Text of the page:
Case Report

A Case of Neuroleptic Malignant Syndrome Likely Related To Be Clozapine


  • Özge Şahmelikoğlu Onur
  • Ayşe Fulya Maner
  • Hatice Kızılkale
  • Özlem Çetinkaya
  • Devrimsel Harika Ertem

Received Date: 12.03.2015 Accepted Date: 27.05.2015 Eur Arc Med Res 2016;32(2):111-114

Neuroleptic malignant syndrome (NMS) is a rare but life threatening condition associated with the use of antipsychotics and drugs that influence dopaminergic transmission. Although, typically it has been associated with classical antipsychotics, it can also be induced by atypical antipsychotics. It is unexpected situation of clozapine related NMS because of its rare extrapyramidal side effects. Its clinical presentation may include fever, muscular rigidity, alterede state of consciousness and autonomic instability. Catatonia is also a lethal condition characterized by posturing, agitation, waxy flexibility, mutism, echolalia and echopraxia. A substantial overlap exists between catatonic phenomena and features of neuroleptic malignant syndrome. In this case report we present a patient with clozapine induced NMS which evolved into catatonia.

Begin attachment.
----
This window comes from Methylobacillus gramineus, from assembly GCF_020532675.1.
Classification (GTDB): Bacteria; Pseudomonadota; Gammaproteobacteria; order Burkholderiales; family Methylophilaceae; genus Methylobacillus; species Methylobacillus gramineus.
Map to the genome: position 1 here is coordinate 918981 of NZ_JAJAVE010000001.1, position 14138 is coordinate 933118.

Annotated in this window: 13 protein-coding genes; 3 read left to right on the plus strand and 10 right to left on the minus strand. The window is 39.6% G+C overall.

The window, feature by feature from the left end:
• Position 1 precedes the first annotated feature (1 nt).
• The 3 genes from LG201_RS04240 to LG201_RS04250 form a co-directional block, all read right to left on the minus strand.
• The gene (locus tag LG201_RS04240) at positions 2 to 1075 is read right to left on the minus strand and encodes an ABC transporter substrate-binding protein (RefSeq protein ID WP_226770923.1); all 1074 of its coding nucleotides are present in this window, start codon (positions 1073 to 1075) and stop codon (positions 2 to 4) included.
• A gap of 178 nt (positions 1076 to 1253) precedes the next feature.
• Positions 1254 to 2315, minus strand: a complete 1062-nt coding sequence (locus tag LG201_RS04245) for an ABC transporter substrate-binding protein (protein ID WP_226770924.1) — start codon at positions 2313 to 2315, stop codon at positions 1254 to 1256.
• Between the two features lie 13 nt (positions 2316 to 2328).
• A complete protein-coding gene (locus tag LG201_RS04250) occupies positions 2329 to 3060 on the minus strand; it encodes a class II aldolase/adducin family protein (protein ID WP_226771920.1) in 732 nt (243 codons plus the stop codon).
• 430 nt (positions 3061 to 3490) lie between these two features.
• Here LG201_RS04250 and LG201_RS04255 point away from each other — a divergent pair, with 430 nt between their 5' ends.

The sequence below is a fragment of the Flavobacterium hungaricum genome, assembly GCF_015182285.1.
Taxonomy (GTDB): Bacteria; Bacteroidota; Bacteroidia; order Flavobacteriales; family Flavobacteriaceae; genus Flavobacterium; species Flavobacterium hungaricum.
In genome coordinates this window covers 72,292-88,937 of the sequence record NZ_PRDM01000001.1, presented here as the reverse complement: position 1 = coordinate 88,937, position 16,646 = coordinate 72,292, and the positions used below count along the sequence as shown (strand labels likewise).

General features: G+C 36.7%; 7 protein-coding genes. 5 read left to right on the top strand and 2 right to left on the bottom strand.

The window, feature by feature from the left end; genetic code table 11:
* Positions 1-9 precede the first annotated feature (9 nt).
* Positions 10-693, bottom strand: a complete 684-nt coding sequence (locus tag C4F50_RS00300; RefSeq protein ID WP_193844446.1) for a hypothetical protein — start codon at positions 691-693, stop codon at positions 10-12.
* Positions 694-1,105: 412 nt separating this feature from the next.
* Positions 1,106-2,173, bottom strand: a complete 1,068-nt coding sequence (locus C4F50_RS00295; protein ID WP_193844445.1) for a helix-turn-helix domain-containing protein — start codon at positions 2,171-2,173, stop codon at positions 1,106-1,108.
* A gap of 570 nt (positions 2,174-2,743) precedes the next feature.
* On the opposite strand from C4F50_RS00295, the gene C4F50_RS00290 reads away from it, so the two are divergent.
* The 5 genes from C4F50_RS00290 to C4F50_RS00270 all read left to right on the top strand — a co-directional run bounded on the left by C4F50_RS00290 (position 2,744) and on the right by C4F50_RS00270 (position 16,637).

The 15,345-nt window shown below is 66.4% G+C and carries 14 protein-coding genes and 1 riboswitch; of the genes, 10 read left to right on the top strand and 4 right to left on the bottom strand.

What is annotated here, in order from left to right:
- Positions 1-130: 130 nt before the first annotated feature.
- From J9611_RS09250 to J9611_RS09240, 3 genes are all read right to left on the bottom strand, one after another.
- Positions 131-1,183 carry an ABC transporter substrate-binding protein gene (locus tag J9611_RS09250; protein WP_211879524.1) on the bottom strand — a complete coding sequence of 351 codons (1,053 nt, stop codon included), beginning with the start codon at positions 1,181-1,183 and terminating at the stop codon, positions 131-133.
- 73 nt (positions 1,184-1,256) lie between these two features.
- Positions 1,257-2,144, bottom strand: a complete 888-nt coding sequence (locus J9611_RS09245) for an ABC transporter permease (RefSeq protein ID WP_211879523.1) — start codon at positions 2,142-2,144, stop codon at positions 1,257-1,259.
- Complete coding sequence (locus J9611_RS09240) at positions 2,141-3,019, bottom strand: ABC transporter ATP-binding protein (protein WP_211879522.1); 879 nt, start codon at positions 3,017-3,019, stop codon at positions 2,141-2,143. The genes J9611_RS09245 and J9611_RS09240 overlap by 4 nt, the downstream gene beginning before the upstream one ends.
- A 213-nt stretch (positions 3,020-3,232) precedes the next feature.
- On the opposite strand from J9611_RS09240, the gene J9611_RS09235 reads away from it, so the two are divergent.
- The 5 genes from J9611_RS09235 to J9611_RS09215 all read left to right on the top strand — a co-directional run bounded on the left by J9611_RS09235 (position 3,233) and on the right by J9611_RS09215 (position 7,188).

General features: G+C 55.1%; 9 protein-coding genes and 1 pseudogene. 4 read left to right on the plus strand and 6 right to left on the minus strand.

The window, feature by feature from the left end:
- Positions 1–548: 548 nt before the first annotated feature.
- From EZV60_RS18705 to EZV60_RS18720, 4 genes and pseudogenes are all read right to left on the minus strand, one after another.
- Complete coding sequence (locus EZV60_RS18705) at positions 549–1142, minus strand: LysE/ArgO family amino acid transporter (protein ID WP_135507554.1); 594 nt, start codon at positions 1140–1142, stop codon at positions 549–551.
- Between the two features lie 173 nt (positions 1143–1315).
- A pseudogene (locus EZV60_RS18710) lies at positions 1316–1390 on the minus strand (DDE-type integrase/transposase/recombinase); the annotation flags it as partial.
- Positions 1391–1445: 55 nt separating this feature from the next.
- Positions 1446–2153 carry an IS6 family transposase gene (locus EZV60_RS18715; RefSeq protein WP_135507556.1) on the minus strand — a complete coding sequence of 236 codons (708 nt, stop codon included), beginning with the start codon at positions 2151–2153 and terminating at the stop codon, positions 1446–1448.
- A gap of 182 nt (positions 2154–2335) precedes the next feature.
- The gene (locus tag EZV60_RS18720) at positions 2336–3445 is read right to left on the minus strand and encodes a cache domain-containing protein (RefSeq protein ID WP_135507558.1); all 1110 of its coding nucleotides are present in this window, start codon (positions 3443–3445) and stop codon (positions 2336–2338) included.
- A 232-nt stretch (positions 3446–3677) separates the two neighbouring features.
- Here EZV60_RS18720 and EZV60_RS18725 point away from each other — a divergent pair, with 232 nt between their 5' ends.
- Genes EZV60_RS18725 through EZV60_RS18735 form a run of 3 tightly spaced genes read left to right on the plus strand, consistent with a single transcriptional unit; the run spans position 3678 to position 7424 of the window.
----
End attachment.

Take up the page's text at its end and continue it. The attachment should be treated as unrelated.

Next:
A 52-year-old male was diagnosed psychotic depression six years ago and fluoksetin and olanzapine were given. In the following years, he was poorly responsive to his treatment and it was changed to risperidon and paroksetin. Because the clinical course did not improve; his drugs were replaced with clozapine two years ago. On his follow-up clozapine was administered rapidly increasing dosage. The patient admitted to our hospital with muscle rigidity, fever, leucocytosis, high creatine phosphokinase levels and NMS was diagnosed. He was put on bromocriptine. NMS resolved but catatonia developed. 10 sessions ECT were administered. Quetiapine was given after ECT for the antipsychiatric therapy. He has not had any NMS signs until now.

NMS is usually induced by the agents with dopaminergic affinity. It should always be kept in mind that all atypical antipsychotics including clozapine may induce NMS although not common. Our patient demonstrated clear features of NMS resolved into catatonia. This adds weight the theory that catatonia and NMS are closely related; possibly represent the same underlying pathology.

Keywords: catatonia, clozapine, neuroleptic malignant syndrome